Larry J. Sabato: Of course. The last time America had two or more very close elections consecutively was between 1876 and 1888. It is rare to have a squeaker repeated just four years later. I would not be surprised at all if the American public (in late October) made a decisive shift to one or the other major party candidates. It doesn't take much imagination to suggest how this could happen. A domestic terrorist event, a terrible mistake by one of the candidates in a presidential debate, a dramatic improvement or decline in the economy--any of these things could turn a close election into a landslide. See our comparisons of 1980 and 2004 at http://www.centerforpolitics.org/crystalball/updates_04-06-10.htm
Prof. Sabato, have you read Bill Clinton's book yet? Is it as bad as some critics say it is? Do you think the publicity surrounding the book will carry over into the Democratic convention, and will Bill and/or Hillary will play prominent roles in the convention?
Larry J. Sabato: No, I have not read it, and I will not. If Bill Clinton committed any news in this book, the media will tell me over and over again. The only presidential memoir I have ever read was the superb piece of literature created by former president Ulysses S. Grant on his deathbed. Presidential memoirs, in my view, are nearly worthless, except that they enrich the former presidents--as if they needed it.
As for Bill and Hillary Clinton, they will have about as much effect on John Kerry's convention and candidacy as Ronald Reagan will have on George W. Bush's--in other words, despite the forest being destroyed to produce the paper for all the news stories about the Clintons and their impact on Kerry, they will have little. This election is about George Bush and John Kerry, not Ronald Reagan and Bill Clinton.
Are there any sleeper Senate races that haven't been getting much media attention? Recently, there has been a lot of talk here about Senator Mikulski's reelection, as she is very popular but up against a Multimillion dollar opponent who spent half a million winning the primary.
Larry J. Sabato: Mikulski is as safe as can be, but there is almost always at least one Senate surprise--sometimes several! I can only tell you what I see today, and while one can make an argument for Washington State as an unpleasant surprise for the Dems, and Missouri as an unpleasant surprise for the GOP, as yet I don't believe either scenario.
Do you put any stock in rumors that Cheney might be dropped from the ticket, or is this just a parlor game for political junkies?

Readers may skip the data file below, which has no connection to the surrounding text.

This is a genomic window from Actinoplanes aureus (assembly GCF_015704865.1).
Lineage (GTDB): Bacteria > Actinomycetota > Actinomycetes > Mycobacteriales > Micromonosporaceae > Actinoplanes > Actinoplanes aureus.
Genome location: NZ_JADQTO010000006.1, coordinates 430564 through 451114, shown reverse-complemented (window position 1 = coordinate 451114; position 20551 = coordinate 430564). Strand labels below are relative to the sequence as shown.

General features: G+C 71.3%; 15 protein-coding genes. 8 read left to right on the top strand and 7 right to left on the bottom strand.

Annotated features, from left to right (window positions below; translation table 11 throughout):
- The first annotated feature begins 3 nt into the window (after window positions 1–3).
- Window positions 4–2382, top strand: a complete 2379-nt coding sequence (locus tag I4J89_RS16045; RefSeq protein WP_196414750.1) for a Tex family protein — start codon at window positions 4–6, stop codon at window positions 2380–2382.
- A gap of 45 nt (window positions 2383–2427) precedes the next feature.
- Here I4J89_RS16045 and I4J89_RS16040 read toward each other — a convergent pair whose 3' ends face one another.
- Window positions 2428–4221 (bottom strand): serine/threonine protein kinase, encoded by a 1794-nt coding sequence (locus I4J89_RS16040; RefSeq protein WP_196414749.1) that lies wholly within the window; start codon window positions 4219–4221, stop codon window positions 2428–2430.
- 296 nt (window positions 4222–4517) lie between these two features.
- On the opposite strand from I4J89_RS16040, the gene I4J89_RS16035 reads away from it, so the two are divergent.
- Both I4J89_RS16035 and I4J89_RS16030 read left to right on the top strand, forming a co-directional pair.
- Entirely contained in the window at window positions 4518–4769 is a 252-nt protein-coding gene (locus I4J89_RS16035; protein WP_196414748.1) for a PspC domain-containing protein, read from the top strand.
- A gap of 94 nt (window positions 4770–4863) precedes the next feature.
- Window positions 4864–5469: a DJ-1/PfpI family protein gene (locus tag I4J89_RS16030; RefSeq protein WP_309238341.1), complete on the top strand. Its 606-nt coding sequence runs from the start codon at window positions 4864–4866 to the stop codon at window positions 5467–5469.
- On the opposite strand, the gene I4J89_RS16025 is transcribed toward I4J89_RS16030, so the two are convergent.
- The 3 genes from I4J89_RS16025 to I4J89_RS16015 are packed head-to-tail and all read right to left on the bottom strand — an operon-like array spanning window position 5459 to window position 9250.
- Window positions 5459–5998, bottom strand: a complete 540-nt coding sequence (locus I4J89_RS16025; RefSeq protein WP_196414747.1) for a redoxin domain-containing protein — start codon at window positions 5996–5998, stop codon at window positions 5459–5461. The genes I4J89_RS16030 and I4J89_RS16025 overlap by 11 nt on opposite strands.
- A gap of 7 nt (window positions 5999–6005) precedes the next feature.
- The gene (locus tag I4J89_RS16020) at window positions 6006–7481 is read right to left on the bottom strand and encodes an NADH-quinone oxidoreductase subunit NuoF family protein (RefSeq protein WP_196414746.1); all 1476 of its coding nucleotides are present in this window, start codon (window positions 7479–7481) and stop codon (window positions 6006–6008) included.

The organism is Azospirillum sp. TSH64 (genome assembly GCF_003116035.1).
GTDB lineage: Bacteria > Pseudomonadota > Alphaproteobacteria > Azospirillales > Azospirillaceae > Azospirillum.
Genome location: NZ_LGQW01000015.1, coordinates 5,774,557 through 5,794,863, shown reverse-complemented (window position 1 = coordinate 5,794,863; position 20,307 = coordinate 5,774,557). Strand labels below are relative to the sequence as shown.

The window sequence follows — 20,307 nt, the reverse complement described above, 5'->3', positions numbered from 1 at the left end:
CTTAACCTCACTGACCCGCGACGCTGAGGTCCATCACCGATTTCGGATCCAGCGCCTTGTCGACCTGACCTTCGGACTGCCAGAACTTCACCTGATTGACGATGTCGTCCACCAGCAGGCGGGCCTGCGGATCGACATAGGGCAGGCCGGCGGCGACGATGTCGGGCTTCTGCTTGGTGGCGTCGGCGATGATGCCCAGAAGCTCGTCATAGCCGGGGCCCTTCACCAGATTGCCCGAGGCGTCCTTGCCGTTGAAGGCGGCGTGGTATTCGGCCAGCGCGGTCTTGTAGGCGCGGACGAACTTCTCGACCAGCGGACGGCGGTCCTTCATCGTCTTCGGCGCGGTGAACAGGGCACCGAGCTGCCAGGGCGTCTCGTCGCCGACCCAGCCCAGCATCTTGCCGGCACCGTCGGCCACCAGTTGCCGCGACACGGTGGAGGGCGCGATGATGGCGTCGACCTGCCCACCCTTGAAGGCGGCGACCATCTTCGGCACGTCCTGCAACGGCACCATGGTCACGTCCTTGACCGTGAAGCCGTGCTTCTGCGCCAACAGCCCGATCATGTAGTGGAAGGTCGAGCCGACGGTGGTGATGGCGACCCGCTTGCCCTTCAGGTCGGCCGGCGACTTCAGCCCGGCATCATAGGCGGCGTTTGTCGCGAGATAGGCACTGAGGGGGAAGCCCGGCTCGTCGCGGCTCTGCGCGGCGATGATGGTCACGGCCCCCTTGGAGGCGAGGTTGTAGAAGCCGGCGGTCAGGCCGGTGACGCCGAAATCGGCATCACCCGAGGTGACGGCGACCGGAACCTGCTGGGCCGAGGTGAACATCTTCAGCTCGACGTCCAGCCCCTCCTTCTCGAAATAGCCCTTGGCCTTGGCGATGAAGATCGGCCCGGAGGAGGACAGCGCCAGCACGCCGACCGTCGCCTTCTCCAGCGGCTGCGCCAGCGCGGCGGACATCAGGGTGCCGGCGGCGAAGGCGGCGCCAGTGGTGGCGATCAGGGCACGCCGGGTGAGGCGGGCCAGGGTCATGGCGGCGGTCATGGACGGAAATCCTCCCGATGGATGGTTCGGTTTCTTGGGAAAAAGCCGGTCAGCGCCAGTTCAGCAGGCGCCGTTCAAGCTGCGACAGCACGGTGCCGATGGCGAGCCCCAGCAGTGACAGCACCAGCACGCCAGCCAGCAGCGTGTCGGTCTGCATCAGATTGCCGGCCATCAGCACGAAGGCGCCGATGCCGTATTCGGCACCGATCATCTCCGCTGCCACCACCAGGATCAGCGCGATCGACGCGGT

Larry J. Sabato: Hey, almost all of politics is a parlor game for political junkies! Don't knock it! That's half of my career! My guess is that Cheney is as secure as can be, barring a fifth heart attack. It is probably too dangerous for Bush to drop Cheney at this point, even though most of us who analyze politics believe he is a significant drag on Bush's reelection prospects. He may have helped in 2000, but he is unpopular, unappealing, and too closely tied to the disasterous aspects of Bush's Iraq policy. Tom Ridge or Rudy Giuliani might actually help Bush, and there are others who could help as well. Ironically, Dubya was the one who argued to his father that he should drop Dan Quayle in 1992 and add Colin Powell. It would have helped the first Bush--probably--but what was good for the father is apparently not considered by the son.
Bay City, Mich.:
I think if Gore had used Clinton more in selected states (like Ark.) in the 2000 election, he would have won easily. It's clear from the book hoopla that Clinton is still extremely popular in many, though certainly not all, corners. Do you think his campaigning for Kerry could be helpful? And, more importantly, would Kerry be willing to ask him? Talk is that Kerry is shying away from naming Edwards his VP because the charismatic Edwards would outshine him. Does he feel the same way about Clinton? Thanks for your time.
Larry J. Sabato: No, I would bet that Kerry will have Clinton on the campaign trail where he can do the most good, in African American communities, and in states such as AR, WV, and maybe NH--all of which Kerry has a chance to snatch from Bush.
Do you think it would help John Kerry politically if he talked openly about how his religious beliefs shape or inform his political views? If Christian moral principles form part of the basis for his political values, would acknowledging the moral and religious basis of his politics, as Bill Clinton was willing and able to do, help him connect with religious voters?